The public sector unit (PSU) tag is weighing heavily on oil major ONGC, forcing it to keep off the deepwater pie.
According to ONGC chief RS Sharma, cumbersome tendering procedures and bureaucratic hurdles have set the oil major back by at least four years vis-à-vis offshore exploration. Consequently, ONGC’s oil and gas production plans have suffered.
“Being a PSU, we need to go through a lengthy tendering process as well as abide by other guidelines,” said Sharma. “Our deepwater exploration plans have gone awry as a result, and companies hiring out drilling rigs cannot wait for us when the competition offers more money.”
Sharma’s statement comes close on the heels of private sector oil major Reliance Industries staring production of oil from KG basin field.
A case in point is eastern offshore block in the Krishna-Godavari basin. ONGC had plans to start production by 2011, but the rigs might not be available before 2013 thanks to “PSU bindings”.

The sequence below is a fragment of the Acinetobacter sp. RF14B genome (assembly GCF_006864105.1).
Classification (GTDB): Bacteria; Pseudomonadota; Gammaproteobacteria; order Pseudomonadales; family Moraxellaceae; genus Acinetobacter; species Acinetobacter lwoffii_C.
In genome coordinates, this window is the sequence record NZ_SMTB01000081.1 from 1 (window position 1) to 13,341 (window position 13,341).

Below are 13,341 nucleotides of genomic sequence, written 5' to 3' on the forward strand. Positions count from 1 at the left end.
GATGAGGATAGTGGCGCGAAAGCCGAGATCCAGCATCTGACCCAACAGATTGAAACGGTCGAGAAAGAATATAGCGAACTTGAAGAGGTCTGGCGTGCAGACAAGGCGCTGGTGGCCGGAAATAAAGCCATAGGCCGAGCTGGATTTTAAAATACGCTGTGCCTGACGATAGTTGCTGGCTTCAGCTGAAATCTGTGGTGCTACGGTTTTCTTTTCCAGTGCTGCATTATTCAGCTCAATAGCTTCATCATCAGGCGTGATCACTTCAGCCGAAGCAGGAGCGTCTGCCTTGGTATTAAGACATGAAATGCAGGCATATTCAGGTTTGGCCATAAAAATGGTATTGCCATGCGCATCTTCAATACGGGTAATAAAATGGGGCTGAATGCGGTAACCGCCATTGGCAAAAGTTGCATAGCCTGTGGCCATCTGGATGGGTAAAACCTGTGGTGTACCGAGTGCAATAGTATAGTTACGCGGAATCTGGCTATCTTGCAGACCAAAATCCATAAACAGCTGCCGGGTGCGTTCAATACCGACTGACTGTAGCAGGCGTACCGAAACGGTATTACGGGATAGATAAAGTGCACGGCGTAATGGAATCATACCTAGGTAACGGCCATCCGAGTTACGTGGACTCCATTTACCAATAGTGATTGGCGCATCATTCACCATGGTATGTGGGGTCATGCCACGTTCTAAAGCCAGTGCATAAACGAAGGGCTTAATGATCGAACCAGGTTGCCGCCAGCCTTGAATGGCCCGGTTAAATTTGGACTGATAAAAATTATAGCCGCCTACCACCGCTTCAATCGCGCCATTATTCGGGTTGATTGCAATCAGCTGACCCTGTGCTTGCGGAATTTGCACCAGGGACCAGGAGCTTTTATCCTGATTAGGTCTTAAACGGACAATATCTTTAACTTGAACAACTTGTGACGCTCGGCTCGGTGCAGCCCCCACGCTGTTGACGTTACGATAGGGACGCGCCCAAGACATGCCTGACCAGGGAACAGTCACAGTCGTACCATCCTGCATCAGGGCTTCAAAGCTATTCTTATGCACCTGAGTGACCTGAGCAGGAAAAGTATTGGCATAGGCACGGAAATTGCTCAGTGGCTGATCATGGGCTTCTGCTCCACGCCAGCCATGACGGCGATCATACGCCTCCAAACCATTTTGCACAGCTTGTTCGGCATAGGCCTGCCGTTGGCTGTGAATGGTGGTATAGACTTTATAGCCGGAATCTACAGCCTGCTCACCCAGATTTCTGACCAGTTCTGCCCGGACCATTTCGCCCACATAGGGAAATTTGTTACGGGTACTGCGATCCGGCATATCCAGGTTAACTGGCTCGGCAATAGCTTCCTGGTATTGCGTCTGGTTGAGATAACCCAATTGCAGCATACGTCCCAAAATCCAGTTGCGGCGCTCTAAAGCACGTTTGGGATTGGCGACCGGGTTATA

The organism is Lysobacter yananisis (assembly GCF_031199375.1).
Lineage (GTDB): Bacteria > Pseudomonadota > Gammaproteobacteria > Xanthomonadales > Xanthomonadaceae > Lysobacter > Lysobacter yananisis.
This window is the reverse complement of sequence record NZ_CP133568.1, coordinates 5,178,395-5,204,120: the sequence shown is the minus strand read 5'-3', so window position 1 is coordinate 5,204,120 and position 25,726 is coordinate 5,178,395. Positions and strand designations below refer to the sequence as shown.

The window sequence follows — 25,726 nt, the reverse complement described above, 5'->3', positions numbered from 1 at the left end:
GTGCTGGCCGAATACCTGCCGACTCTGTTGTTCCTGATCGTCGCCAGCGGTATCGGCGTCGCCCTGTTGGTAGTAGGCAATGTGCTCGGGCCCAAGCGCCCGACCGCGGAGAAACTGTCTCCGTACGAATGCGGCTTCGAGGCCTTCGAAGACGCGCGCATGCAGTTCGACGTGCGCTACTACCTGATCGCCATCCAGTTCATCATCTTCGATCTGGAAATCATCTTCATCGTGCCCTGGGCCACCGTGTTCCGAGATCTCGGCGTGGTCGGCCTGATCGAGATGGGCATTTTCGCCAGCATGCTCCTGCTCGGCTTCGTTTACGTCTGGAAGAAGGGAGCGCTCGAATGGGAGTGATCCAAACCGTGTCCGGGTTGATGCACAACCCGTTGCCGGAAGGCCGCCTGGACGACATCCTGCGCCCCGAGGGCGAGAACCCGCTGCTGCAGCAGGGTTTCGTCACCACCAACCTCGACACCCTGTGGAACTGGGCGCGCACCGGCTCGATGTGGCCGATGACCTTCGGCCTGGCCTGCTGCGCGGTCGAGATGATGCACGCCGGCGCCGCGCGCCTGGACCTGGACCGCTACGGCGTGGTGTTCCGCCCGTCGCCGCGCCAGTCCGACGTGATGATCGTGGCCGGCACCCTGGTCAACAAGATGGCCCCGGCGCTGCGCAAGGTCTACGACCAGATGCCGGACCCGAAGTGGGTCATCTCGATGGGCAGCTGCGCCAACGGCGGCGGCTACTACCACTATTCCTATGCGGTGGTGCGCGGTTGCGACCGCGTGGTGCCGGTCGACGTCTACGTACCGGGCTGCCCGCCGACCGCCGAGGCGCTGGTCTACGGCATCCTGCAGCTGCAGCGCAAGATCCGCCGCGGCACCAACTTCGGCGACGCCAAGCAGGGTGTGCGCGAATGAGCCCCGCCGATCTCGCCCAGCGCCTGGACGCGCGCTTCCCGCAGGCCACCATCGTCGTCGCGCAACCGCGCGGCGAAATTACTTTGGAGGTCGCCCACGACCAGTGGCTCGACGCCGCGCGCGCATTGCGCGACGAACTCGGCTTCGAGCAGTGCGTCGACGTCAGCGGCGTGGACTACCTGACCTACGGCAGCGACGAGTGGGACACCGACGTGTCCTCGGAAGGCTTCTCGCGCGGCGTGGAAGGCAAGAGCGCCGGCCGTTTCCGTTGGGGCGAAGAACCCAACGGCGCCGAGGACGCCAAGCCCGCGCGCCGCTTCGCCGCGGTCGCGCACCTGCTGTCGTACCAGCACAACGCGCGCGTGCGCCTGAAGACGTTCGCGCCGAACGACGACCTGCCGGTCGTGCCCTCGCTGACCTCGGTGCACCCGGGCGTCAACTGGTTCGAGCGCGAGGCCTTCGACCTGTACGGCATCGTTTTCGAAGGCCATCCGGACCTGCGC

Conversely, Reliance has in six years marched ahead to control 40 per cent of India’s crude production.
"The governmental procedures prevented us from hiring a rig from Norwegian firm Eric Rowde for the east coast operations,” said Sharma. “We had negotiated with the firm for hiring the offshore rig at $552,000 a day. But we were told to stick to the tendering system and go for the lowest bidder, and in the meantime, a private company hired that rig for $600,000 a day.”
ONGC did get a rig from the lowest bidder later on, but it ironically “came at a heavy price”. For, the lowest bidder was not in a position to hire out before 2013, while the lead-time to build a new rig was three years.